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Mol Endocrinol. 1995 Mar;9(3):375-87.

Regulated specific protein binding to a conserved region of the 3'-untranslated region of thyrotropin beta-subunit mRNA.

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  • 1Department of Medicine, Brigham and Women's Hospital, Howard Hughes Medical Institute, Boston, Massachusetts 02115, USA.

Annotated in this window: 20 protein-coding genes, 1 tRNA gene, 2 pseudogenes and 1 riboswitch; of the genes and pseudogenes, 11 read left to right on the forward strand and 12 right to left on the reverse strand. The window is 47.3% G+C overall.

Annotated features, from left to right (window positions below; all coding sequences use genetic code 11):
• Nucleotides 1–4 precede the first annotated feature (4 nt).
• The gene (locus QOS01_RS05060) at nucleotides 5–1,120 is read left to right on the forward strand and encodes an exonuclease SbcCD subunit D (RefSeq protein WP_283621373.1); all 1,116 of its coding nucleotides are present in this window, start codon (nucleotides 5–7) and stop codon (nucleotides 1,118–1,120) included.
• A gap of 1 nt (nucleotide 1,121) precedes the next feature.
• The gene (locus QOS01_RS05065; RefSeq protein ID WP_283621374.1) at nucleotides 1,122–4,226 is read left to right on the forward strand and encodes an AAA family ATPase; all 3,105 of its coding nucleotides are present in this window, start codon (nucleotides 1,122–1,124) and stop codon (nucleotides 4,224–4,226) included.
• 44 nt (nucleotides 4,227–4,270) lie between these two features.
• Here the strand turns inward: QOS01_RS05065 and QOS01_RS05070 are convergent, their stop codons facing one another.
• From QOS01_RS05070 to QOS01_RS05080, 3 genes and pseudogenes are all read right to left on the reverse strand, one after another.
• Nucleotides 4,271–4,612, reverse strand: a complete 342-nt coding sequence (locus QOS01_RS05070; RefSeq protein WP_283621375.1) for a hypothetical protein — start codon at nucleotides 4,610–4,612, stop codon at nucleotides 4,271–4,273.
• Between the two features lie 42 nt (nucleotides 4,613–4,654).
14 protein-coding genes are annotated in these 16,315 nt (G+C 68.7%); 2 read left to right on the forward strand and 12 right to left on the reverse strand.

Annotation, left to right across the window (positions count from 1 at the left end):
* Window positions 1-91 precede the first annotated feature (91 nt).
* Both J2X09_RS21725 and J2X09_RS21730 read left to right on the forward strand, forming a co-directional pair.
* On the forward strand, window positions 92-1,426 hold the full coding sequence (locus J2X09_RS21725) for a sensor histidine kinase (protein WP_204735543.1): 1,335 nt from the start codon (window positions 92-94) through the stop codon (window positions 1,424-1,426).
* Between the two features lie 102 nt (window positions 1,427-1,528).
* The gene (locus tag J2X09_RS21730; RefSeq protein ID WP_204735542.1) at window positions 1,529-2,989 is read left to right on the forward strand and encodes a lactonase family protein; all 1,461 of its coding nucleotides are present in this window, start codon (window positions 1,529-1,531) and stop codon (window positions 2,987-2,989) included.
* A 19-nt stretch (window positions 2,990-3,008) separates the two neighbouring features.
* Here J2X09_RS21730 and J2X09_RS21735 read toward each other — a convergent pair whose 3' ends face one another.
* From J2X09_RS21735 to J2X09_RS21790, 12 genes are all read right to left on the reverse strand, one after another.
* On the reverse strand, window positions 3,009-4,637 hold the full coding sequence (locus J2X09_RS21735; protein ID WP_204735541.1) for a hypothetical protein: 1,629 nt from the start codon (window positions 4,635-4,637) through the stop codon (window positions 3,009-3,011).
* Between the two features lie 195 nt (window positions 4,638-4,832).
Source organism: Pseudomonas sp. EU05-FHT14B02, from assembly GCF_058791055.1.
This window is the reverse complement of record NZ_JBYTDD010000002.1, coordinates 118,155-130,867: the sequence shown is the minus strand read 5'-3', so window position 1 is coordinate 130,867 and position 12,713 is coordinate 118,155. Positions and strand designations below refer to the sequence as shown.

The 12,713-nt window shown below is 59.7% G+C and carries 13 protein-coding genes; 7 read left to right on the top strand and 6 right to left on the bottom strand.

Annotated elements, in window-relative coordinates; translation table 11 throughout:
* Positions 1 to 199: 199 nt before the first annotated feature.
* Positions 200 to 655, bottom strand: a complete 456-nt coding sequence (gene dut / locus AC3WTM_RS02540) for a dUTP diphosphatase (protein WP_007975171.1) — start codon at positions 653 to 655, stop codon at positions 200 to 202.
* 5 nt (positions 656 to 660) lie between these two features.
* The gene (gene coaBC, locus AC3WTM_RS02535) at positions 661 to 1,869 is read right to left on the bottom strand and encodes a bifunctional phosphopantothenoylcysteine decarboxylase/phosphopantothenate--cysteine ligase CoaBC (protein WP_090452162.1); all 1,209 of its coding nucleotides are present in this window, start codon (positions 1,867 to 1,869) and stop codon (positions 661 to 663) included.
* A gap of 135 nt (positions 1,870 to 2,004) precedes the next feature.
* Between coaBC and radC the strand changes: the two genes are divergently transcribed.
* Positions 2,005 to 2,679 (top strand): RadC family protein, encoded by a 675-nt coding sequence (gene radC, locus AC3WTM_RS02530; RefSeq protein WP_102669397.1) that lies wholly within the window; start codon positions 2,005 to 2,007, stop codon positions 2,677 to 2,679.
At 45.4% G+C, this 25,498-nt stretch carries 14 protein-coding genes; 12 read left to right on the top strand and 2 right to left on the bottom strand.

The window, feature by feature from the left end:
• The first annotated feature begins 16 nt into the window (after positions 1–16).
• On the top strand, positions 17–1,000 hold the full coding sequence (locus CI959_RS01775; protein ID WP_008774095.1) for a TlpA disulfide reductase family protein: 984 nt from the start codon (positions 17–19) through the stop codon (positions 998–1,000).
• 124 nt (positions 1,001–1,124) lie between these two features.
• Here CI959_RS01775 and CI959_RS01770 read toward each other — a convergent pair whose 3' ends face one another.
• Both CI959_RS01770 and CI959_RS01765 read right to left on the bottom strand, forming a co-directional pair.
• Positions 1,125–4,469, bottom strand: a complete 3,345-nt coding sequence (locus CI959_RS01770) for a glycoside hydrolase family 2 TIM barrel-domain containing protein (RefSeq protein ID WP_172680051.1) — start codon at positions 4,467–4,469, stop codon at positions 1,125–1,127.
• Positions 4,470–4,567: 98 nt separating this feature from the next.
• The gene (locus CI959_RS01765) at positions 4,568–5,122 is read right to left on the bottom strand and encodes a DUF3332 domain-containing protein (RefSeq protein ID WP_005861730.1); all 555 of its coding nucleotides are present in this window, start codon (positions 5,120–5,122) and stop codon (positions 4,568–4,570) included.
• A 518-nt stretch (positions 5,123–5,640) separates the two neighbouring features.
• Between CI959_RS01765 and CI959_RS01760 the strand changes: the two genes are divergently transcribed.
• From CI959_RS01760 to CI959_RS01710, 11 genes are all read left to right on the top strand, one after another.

Thyroid hormone (T3) regulates the expression of rat TSH beta-subunit (TSH beta) mRNA, in part, at the posttranscriptional level, by reducing the half-life of TSH beta mRNA. The mechanism(s) mediating this alteration in mRNA stability are unknown, but previous work indicates that labile protein(s) are involved. The majority of cis-acting elements identified to date that have been implicated in the regulated destabilization of mRNAs have been located in the 3'-untranslated region (3'-UTR) of the mRNA. The 3'-UTR of rat, murine, and human TSH beta mRNA is highly conserved, and within this region is a 12-nucleotide consensus sequence, which is shared by the 3'-UTR of several other genes with unstable mRNAs. We reasoned that this homologous region could represent a binding motif for specific trans-acting RNA-binding protein(s), and that identification and characterization of such trans-acting factor(s) may provide critical insight into the mechanisms underlying T3-induced changes in TSH beta mRNA stability. Utilizing the RNA electrophoretic mobility shift assay and analysis of UV cross-linked RNA-protein complexes, a cytoplasmic trans-acting factor of approximately 80-85 kilodaltons was identified from rat pituitaries and several cell lines that binds in a sequence-specific manner to the 3'-UTR of rat TSH beta mRNA. Using competitive antisense oligonucleotides, the predominant binding site was mapped to the first 41 nucleotides of the 3'-UTR, which includes the consensus region. However, sequence upstream of the consensus was also shown to be important for binding. Using RNA electrophoretic mobility shift assay, two mRNAs containing sequence homology with the consensus region, c-erbA alpha-2 and a rat ferritin pseudogene, were shown to specifically compete with rat TSH beta mRNA for binding of this factor. Remarkably, the binding activity of this factor was regulated positively by T3 within 4 h, but only with rat pituitary extracts. These data suggest that in addition to binding rat TSH beta mRNA in a sequence-specific and T3-regulated manner, this novel trans-acting RNA-binding protein may also bind to other cytoplasmic mRNAs involved in diverse intracellular processes.

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